To protect windswept wetland, tall oaks, and an active herring run, Doug and Carol Tuttle donated their 7-acre Oak Island Bog to HCT this May after their family stewarded the land for 132 years.
The land is comprised of mostly salt marsh with some bordering upland in the Red River estuary. This particular salt marsh buffers both banks of an active herring run that flows from Skinequit Pond into Red River and then into Nantucket Sound. Red-winged blackbirds call from the woody edges while ospreys fly overhead.
A bog begins with Captain William Tuttle
In the 1870s, after the Civil War, Cape Cod’s major industries of fishing and shipbuilding suffered significant losses due to industrial trends beyond New England. In economic terms, cranberry passion couldn’t have struck at a better time. The Oak Island Bog was one of the many working cranberry bogs located in Harwich during the late 1880s. A five-acre cranberry bog would provide a comfortable living for a Cape Cod farmer and family.
It was also common for sea captains to create a second source of income and to provide for their seafaring retirement. Doug Tuttle’s great grandfather, William Tuttle was the Captain of the Monomoy Life Saving Station in the 1880s and lived in Harwich Port. In the late 1880s, Captain Tuttle created a cranberry bog on part of the acreage by controlling the fresh water stream that flows from Skinequit Pond into the Red River estuary on Nantucket Sound.
Ownership of bogs was in the form of interests or shares and Captain Tuttle owned about 25% of the venture in 1888. The other 75% of the shares were owned by other well-known Cape Cod families including Eldredge, Crosby and Cahoon – many of whom were also sea captains. In the 1950-60s, the Tuttle family acquired the interest of the other original owners to consolidate ownership of the Oak Island Bog.
Cranberry cultivation requires a fresh water control system of flumes, dikes, and ditches to maximize yield from the bog. The Oak Island Bog used the Skinequit Creek to provide fresh water to irrigate the bog, and when dammed, it would flood the bog for fall harvesting. In addition to water, bogs need bees for pollinating the cranberry vine flowers, which turn into the tart fruits. To attract the bees, the highlands of the Oak Island Bog were planted with apple trees, high bush blueberries, and other flowering bushes that bloom in a regular pattern in May, June, and July.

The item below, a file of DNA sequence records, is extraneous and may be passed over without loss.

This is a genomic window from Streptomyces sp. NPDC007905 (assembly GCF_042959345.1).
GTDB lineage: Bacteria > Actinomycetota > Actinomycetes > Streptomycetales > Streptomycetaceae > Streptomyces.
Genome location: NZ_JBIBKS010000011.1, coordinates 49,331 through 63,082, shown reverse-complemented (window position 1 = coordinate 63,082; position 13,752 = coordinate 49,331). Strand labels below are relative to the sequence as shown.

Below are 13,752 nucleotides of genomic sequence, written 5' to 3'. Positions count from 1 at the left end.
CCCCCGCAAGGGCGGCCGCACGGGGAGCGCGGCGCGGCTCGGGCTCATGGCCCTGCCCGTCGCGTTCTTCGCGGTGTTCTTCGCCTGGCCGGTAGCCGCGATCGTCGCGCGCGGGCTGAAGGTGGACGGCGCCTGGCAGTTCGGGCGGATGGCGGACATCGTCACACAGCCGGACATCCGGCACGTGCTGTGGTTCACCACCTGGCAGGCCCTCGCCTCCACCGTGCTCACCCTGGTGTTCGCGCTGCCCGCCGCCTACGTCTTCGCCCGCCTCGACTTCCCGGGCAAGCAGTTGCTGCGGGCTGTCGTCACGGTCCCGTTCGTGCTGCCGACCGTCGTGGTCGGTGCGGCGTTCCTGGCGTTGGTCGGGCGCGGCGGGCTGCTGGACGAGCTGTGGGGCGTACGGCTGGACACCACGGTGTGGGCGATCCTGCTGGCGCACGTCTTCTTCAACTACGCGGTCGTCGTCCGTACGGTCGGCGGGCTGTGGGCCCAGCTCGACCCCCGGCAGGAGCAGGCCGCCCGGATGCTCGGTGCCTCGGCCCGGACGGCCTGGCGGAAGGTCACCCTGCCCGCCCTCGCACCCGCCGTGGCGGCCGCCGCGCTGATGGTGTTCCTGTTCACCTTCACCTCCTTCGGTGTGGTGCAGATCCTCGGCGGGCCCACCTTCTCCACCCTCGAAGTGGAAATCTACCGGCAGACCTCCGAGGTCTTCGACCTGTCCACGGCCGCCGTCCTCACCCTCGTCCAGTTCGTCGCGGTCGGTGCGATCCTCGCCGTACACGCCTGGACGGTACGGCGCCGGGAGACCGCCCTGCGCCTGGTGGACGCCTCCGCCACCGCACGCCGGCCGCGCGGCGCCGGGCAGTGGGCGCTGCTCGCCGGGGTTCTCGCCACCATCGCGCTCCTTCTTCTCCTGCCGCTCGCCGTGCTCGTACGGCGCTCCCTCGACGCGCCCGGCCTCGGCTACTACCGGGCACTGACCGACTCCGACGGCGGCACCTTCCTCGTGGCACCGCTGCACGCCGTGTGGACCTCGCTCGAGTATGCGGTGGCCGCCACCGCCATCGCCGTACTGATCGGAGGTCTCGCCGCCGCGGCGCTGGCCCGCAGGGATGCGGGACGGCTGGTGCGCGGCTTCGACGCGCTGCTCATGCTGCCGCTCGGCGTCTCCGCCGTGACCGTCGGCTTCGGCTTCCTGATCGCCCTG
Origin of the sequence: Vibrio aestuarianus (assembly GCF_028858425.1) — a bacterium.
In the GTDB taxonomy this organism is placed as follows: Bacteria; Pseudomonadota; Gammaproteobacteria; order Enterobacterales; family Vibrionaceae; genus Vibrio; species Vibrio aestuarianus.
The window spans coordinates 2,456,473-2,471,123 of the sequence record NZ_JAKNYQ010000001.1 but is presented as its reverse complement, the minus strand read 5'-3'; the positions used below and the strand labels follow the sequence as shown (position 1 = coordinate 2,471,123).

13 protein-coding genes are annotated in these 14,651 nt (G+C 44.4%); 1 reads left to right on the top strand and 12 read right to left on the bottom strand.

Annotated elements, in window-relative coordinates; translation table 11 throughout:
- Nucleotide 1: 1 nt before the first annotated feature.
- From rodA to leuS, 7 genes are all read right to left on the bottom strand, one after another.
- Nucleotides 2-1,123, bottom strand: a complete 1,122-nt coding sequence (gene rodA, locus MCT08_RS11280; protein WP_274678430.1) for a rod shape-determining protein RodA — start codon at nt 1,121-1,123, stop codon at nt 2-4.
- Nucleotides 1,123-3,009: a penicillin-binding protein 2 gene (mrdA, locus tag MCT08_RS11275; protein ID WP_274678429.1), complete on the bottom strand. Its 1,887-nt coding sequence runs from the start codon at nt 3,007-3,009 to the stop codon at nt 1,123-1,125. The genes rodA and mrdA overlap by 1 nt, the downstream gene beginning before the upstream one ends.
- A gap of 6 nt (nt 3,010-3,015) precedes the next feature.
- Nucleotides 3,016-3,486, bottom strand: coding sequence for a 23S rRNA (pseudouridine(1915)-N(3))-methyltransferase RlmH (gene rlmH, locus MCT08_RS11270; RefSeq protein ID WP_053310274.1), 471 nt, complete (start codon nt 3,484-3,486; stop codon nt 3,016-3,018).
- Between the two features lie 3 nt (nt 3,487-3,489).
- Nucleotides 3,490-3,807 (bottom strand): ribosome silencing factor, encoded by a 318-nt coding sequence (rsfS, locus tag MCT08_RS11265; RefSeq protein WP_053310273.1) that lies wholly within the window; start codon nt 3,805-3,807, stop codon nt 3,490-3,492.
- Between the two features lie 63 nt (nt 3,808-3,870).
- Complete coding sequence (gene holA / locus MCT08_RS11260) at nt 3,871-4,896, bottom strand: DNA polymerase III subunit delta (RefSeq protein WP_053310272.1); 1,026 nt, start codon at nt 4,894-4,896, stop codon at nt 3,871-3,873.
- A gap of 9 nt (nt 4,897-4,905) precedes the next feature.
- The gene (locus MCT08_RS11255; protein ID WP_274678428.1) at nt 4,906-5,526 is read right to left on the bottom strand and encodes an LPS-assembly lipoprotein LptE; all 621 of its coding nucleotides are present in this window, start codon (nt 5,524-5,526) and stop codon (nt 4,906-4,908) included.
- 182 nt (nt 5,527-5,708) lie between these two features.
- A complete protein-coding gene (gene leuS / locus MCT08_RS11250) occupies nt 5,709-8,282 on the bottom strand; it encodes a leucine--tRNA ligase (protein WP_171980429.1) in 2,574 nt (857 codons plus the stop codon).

Hurricane of 1938 turns the tide toward salt marsh
The Great Hurricane of 1938 barreled into New England on September 21st. Also known as the Long Island Express, the storm accelerated north at 47mph with gusts up to 186mph and sustained winds of 121mph. Bridges, dams, and roads were washed out and train travel derailed for weeks throughout the region.
The tidal surge inundated low-lying areas including the Tuttle bog. The flood of salt water damaged the cranberry vines. Cultivating and harvesting went dormant during WWII and was never restarted. Gradually the area recovered into the salt marsh we see today with its reedy roadside margins.
Travelers can enjoy views of the land bordering Uncle Venie’s Road and South Chatham Road as they make their way to Red River Beach on the Sound.
“HCT thanks the Tuttle family for their longstanding stewardship and preservation vision in entrusting care of the land to HCT. Now, when headed to Red River Beach with family and friends, all can enjoy this salt marsh vista through which river herring earnestly swim upstream each spring,” said Michael Lach, HCT Executive Director. See a swimmingly fun river herring video at the end of this story.
Skinequit Pond herring run is the “little engine that could”
Heinz Proft, Director of the Town Natural Resources Department knows the area well. “I have been working in and around that fish passage and marsh area for over 20 years. I’ve often viewed that specific herring run passage as the little engine that could. The main fish passage of Herring River usually gets the big headlines, but the Skinequit Pond herring run through the Tuttle salt marsh is very important. Just last week I walked in waders and made sure the passage was clear. As herring populations increase, and we have clear indications they are, this run will receive more and more fish in the years to come,” said Proft.
Although salt marsh and freshwater wetlands are protected from many forms of development under local and state regulations right now, donating wetland parcels to a local land trust helps to preserve these habitats long-term in case local or state protections change over time. Land donors also no longer need to pay property tax. Salt marsh offers a variety of ecosystem services to the community including storm surge buffering, filtering of stormwater road run off, and providing the nursery grounds for many species of commercially and recreationally caught fish.
Brad Chase, Chair of the Town Conservation Commission and Diadromous Fisheries Project Leader with the State Division of Marine Fisheries, is also familiar with the property after growing up in the neighborhood. “The Skinequit Pond run is a very valuable small watershed herring run especially when the more well-known larger runs have lower fish counts. It’s also an active eel run. That place is near to my heart because I spent countless hours there as a kid exploring.”
To see river herring swimming upstream in the Herring River, enjoy this underwater video courtesy of HCT volunteer Gerry Beetham. Turn on your sound for some musical accompaniment.